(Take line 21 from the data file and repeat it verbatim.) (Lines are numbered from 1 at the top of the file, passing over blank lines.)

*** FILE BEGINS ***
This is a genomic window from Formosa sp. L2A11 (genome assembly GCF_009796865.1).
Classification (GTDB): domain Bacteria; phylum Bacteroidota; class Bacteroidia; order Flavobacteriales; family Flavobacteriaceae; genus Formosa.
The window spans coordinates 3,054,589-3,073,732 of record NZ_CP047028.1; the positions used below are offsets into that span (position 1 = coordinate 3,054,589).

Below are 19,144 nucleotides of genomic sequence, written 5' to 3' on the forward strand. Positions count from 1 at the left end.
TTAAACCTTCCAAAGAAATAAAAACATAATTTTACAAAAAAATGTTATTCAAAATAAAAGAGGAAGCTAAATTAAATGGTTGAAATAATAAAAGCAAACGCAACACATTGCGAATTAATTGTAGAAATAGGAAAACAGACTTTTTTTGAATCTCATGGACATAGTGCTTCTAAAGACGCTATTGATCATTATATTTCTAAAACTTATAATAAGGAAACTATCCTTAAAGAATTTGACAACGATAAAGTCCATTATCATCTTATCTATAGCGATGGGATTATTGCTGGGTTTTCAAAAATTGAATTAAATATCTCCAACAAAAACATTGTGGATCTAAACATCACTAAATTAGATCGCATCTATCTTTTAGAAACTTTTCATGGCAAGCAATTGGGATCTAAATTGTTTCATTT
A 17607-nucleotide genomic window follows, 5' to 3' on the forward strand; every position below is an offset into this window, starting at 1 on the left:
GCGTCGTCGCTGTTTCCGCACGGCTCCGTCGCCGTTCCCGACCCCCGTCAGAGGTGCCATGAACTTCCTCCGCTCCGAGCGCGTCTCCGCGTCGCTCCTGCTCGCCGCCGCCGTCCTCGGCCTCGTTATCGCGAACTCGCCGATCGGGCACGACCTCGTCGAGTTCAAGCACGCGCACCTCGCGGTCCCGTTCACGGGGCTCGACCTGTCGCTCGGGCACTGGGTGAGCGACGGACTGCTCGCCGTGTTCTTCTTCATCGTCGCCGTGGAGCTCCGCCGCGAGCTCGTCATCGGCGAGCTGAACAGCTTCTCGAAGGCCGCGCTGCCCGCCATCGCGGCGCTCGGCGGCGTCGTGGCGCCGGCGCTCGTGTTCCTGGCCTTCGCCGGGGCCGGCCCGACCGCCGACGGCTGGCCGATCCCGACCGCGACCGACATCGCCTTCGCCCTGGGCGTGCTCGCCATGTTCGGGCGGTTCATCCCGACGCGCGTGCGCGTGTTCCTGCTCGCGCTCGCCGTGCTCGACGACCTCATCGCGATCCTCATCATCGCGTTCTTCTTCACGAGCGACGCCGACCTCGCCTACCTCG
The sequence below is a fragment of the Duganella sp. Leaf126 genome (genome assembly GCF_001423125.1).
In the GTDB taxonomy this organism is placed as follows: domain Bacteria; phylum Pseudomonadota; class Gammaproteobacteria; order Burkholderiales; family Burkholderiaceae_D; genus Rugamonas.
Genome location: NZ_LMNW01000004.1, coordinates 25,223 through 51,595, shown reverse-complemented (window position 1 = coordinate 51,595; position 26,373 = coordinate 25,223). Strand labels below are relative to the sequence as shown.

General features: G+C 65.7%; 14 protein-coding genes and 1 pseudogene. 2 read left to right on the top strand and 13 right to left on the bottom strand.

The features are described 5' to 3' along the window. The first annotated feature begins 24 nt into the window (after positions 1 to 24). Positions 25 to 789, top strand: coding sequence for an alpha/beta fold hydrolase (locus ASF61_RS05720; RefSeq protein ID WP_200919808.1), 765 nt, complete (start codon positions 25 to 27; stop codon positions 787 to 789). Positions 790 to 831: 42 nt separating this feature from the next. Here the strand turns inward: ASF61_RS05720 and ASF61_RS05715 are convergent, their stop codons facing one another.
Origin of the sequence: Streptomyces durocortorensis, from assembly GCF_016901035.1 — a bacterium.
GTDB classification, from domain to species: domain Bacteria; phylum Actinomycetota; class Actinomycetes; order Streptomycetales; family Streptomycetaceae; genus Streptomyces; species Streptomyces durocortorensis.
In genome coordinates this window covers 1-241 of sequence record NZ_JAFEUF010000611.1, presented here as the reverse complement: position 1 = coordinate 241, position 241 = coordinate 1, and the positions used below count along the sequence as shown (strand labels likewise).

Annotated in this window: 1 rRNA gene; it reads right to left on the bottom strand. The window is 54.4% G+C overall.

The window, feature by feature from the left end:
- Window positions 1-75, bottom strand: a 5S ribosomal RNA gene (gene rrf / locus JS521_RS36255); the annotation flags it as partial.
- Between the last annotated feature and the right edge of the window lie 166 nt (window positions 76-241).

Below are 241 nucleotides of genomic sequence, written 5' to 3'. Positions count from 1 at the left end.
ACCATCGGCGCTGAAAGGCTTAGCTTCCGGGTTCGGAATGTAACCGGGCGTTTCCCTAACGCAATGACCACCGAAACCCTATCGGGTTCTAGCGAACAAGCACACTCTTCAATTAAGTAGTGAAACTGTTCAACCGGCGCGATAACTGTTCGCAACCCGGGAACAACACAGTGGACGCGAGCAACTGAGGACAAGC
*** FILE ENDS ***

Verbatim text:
ACCATCGGCGCTGAAAGGCTTAGCTTCCGGGTTCGGAATGTAACCGGGCGTTTCCCTAACGCAATGACCACCGAAACCCTATCGGGTTCTAGCGAACAAGCACACTCTTCAATTAAGTAGTGAAACTGTTCAACCGGCGCGATAACTGTTCGCAACCCGGGAACAACACAGTGGACGCGAGCAACTGAGGACAAGC